The stunning American actress Grace Kelly only made eleven movies in her brief but spectacular career. By most accounts she made hay with most of her leading men while the sun shone. But not all of them. Her supporters argue that she was basically seeking a father substitute to compensate for her own father’s aloofness, that she was neither promiscuous in the true sense, nor was she a nymphomaniac as some claim. I imagine the truth lies somewhere in the middle. One thing seems pretty certain, however. She had scant regard for the sanctity of marriage, neither her own nor anyone else’s. With regard to her alleged romances I have taken a brief look at each of the eleven pictures she made prior to marrying Prince Rainier of Monaco in April 1956. I have disregarded several ‘rumoured’ involvements and have endeavoured to focus on those which are quite well documented.
FOURTEEN HOURS (1951)
Grace Kelly’s first film appearance saw her listed tenth in the cast of Fourteen Hours in 1951. Her performance was not memorable and did not attract further movie offers, but one good thing came of it. Gary Cooper visited the set and was taken by her unusual beauty. She would become his co-star a year later in High Noon. During filming of Fourteen Hours, the wife of the picture’s leading man Richard Basehart died suddenly from a brain tumour. He was devastated yet soldiered on and completed the movie.
HIGH NOON (1952)
Coops and Kelly in High Noon
Gary Cooper was 51 and Grace Kelly 22 when they made this picture and embarked upon a torrid off-screen affair. Her attraction to older men was already known. Before he died in 1961, Coops described Grace (rather ungallantly) thus: ‘She looked like a cold dish with a man until you got her pants down. Then she’d explode.’ As often happens, once filming ended so did the affair.
with Gable in Mogambo
A year after High Noon, the ever eager Grace fastened onto the 52 year-old Clark Gable whilst on location in Kenya making Mogambo. Their affair lasted several months despite Gable’s protestations that ‘nothing happened’. Supporting actor Donald Sinden recalled accidentally walking in on the two of them having sex in Gable’s tent. During the London shoot Clark arranged for a room in an out of the way hotel where they could continue their trysting, but the romance abruptly ended when Grace’s mother rolled in and started making noises about her daughter and the King of Hollywood tying the knot. ‘He likes to conquer’, co-star Ava Gardner told Grace. ‘And when he’s done, he’s through with them, and he leaves.’
DIAL ‘M’ FOR MURDER (1954)
Ray Milland and Grace Anthony Dawson
Ray Milland was only 47 and a happily married man when he fell hook, line and sinker for Grace when they made the Hitchcock thriller Dial ‘M’ For Murder in 1954. For Milland this was no flirtation, although he had indulged in them in the past. This was something else, according to Grace’s sister Lizanne in whom he confided. The Millands separated after his wife’s sister followed Ray to the airport and watched him board a plane with Grace. Their studios tried to scotch the rumours about the liaison but too many people knew. Ultimately, it all came down to money. Everything the Millands owned was in Ray’s wife’s name and she bitterly reminded him of that until he finally saw sense and returned to his family.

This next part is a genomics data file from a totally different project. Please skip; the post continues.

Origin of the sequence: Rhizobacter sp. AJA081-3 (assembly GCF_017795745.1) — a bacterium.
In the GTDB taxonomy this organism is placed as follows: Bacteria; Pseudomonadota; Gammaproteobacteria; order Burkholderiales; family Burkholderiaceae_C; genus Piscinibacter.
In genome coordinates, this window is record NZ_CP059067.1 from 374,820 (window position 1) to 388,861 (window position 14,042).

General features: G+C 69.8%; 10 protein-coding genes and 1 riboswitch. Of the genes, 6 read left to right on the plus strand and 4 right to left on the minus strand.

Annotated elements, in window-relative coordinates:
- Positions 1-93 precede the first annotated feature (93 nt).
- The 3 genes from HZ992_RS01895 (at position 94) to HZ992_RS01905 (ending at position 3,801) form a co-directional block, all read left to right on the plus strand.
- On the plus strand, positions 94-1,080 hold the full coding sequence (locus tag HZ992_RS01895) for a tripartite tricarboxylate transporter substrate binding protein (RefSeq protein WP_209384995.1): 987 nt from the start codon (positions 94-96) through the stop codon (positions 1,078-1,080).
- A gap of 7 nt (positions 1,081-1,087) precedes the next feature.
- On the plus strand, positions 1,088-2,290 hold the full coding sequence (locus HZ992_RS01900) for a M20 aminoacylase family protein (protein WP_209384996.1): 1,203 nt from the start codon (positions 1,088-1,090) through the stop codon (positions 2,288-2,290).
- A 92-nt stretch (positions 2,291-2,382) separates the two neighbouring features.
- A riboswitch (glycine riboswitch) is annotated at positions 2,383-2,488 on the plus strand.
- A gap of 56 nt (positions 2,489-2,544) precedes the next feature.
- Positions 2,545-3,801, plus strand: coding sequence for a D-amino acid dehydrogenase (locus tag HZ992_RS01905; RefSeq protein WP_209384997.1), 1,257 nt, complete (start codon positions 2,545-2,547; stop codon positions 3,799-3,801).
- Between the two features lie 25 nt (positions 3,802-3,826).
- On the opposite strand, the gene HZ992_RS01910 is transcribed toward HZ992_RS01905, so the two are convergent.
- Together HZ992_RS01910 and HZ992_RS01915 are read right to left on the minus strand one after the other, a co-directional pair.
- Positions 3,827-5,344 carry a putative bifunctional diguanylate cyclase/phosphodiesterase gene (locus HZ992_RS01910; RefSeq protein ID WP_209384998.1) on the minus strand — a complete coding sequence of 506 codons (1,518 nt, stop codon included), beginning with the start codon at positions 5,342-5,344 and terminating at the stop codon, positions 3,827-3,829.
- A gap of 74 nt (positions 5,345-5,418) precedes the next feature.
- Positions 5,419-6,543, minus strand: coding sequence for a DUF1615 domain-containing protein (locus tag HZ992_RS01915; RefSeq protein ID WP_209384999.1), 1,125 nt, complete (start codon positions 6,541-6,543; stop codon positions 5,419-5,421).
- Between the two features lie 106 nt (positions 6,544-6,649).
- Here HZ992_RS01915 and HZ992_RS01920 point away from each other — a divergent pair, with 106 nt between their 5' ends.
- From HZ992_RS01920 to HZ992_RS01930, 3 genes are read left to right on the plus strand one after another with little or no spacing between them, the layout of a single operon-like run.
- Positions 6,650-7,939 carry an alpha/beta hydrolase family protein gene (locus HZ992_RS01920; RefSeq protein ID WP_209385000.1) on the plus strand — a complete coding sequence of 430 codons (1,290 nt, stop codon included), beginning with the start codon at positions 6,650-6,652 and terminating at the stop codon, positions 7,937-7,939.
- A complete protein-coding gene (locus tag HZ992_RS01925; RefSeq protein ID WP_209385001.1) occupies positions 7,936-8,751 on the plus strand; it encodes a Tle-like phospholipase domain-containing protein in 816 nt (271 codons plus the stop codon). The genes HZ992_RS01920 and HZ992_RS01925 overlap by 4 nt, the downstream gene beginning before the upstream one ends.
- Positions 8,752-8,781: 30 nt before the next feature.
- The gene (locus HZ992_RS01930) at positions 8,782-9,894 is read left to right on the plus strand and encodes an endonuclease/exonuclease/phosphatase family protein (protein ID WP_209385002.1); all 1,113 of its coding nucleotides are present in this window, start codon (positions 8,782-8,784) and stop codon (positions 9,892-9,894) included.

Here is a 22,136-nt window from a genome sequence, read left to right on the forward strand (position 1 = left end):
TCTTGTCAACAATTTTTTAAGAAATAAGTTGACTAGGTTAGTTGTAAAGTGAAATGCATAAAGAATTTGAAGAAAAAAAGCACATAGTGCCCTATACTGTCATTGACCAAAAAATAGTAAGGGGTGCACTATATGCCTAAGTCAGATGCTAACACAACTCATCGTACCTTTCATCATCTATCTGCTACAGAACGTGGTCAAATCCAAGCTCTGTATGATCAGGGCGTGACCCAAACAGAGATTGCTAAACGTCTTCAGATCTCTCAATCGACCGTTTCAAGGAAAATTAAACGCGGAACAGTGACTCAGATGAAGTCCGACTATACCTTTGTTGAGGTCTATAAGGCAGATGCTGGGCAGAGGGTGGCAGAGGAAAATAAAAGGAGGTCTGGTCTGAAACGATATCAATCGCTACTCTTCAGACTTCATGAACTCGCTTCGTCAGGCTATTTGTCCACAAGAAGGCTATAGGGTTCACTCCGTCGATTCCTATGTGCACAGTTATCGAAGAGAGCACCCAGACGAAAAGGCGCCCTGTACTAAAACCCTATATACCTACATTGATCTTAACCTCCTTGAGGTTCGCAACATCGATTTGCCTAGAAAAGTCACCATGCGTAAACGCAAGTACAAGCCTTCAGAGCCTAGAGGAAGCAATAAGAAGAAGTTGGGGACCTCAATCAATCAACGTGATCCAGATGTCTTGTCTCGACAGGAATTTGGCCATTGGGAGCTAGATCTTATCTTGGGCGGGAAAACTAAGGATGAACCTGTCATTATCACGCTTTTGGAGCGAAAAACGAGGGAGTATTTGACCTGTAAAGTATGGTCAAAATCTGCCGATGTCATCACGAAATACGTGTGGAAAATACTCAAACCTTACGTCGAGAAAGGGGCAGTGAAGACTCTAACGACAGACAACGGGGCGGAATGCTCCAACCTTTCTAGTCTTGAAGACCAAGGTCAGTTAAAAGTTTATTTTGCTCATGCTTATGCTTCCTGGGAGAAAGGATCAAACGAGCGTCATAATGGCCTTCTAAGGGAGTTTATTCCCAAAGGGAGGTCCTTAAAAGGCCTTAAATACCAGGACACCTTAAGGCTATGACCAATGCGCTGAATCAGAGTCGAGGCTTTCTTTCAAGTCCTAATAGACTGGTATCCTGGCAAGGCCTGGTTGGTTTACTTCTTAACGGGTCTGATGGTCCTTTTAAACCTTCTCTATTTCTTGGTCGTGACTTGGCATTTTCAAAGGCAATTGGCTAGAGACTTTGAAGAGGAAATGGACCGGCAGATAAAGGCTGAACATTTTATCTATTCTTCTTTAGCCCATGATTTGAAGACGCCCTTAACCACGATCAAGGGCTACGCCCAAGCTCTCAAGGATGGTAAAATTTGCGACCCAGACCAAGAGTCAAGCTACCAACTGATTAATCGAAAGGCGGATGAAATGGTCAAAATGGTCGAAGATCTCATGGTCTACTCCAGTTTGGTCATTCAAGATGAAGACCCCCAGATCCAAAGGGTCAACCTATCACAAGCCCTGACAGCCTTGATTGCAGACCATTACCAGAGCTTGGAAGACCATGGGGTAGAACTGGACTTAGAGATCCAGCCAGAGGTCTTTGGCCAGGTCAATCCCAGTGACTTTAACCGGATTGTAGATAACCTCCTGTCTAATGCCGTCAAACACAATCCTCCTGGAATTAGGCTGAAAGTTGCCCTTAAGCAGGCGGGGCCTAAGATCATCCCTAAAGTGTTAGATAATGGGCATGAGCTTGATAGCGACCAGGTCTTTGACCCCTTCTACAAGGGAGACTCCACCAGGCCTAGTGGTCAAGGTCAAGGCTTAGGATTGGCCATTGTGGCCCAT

Mrs. Henry Hathaway, the widow of Grace’s first director, had no time for the future princess at all. When asked whom else Grace had had affairs with in Hollywood, she replied: ‘You name it. Everybody. She wore those white gloves, but she was no saint.’ In fairness to her, Grace seemed to genuinely care for the men she bedded. The fact that far too many of them were already married is a concern though. Anthony Dawson, the actor who played the assassin in ‘Dial ‘M’’, wrote in his unpublished memoirs, ‘Rambling Recollections’, that he drove Grace home from an early meeting with Hitchcock and had a brief affair with her that evening, before Milland later came on the scene.
REAR WINDOW (1954)
with Jimmy Stewart in Rear Window
Rear Window was shot on the heels of Dial ‘M’ For Murder. This time Grace was playing opposite 46 year-old James Stewart and for once she kept her hands to herself. ‘Everybody just sat around and waited for her to come in the morning, so we could just look at her’, Stewart recalled. ‘She was kind to everybody, so considerate, just great, and so beautiful.’ By then Grace’s reputation with her leading men had preceded her and Gloria Stewart, Jimmy’s wife, was taking no chances. She drove her husband to and from the set every day and stayed to watch all the takes. Jimmy and Grace did not have an affair.
THE BRIDGES AT TOKO-RI (1954)
and with Bill Holden in The Bridges at Toko-Ri
It was no secret that the marriage of William Holden and Brenda Marshall (Ardis) was an open one, that either party was free to see others. Whether or not Ardis did so is eminently debatable, but Bill had many, many girlfriends, Audrey Hepburn, Stephanie Powers and Grace, to name but three. Bill was just 36 years old so the quest for a ‘substitute father’ argument is a little thin in his case. Friends of Holden always maintained that he had no intention of divorcing his wife. ‘If I were to lose Ardis’, he told them, ‘I would lose everything.’ Grace, on the other hand, was convinced for some time that he would divorce Ardis and marry her. Not a chance.
THE COUNTRY GIRL (1954)
An intriguing publicity still for The Country Girl